Game Designer | Educator | Coordinator of RPI's digital game hub
Game Designer, Educator and life long fan of games Amanda has been designing games for a variety of audiences for over ten years. She currently serves as the coordinator of RPI’s digital game hub by day, working with the local industry and schools to improve game development in the region. In her off time she works on her own personal projects, does freelancing and has presented on a wide variety of game development topics including inclusivity in game development, open source game development, project management and game design.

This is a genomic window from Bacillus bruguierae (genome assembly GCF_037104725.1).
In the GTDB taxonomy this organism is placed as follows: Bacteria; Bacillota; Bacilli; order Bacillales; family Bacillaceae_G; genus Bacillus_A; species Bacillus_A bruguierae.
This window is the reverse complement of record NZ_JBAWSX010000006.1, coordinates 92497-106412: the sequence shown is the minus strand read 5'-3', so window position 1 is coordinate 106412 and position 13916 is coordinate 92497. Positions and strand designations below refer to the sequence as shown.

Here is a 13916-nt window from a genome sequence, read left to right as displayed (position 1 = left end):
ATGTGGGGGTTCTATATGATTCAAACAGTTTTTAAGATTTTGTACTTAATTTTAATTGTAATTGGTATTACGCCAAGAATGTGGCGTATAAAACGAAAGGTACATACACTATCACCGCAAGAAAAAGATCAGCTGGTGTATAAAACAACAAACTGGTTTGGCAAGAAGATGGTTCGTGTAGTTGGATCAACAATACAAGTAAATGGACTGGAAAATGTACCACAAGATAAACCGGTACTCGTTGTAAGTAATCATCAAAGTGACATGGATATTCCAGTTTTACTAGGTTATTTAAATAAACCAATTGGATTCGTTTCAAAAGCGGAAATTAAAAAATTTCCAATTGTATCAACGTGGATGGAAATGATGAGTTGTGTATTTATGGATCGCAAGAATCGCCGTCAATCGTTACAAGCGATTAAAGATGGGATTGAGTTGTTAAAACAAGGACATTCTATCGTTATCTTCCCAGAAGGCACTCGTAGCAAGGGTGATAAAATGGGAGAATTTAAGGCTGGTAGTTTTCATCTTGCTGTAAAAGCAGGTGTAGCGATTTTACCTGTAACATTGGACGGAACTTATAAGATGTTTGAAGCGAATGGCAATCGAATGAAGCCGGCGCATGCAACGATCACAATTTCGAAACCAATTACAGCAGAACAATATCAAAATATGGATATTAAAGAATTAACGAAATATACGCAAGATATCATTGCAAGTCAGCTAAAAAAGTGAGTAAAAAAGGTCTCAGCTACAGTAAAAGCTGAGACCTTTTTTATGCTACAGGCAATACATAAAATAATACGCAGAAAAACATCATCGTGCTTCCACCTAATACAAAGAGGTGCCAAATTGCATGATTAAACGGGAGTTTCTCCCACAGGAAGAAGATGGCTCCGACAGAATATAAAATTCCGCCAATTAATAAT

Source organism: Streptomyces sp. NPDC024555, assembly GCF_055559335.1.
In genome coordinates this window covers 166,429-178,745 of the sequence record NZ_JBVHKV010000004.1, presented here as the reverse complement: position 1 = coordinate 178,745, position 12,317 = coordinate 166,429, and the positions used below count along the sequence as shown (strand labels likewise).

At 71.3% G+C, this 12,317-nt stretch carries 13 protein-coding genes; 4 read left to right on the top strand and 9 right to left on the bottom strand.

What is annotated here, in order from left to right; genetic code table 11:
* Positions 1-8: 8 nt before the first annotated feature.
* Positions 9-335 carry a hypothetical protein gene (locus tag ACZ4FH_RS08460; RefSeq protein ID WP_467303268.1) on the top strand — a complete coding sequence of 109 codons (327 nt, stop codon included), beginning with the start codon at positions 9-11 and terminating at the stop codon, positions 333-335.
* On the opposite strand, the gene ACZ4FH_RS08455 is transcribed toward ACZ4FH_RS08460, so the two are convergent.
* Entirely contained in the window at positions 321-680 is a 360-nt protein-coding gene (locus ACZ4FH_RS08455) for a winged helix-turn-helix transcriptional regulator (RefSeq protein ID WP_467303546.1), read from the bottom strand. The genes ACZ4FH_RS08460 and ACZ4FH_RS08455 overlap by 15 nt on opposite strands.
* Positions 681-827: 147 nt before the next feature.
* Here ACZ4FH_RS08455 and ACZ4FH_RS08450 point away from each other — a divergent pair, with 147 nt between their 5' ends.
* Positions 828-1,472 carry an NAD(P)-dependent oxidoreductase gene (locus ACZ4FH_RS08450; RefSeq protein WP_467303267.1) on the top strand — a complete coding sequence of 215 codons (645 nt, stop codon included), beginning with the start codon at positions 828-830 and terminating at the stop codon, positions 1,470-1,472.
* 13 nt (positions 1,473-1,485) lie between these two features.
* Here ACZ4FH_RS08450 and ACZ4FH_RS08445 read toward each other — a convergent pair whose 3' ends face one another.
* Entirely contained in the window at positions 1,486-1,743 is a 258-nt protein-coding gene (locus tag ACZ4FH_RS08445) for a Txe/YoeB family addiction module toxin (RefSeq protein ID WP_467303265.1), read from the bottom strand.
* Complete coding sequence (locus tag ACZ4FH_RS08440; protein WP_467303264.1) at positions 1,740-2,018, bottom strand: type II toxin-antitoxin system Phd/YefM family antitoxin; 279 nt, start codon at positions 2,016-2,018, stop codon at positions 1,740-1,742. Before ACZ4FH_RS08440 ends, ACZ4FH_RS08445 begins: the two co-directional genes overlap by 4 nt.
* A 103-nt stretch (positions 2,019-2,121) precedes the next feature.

Video game programs in schools are on the rise but students aren’t getting the business foundation and early professional development they need. People from a variety of other backgrounds have long-held dreams of working in games, but don’t think they can (or should) quit their day jobs to go indie. As for procuring studio employment? Even before the very recent devastation with Telltale, Capcom, and other large studios, Indeed was reporting that video game job postings declined 65% and the Bureau of Labor Statistics reported that less than 65,000 people are employed in the United States in game dev roles with only 6% in job growth expected by 2024. This isn’t even getting into the statistics on indie games, though with Steam releasing 180 games per week post-Greenlight it’s safe to say competition is fiercer than ever, and these traditional paths of “just get a job at a studio” or “don’t quit your day job while you go indie” are not going to cut it anymore.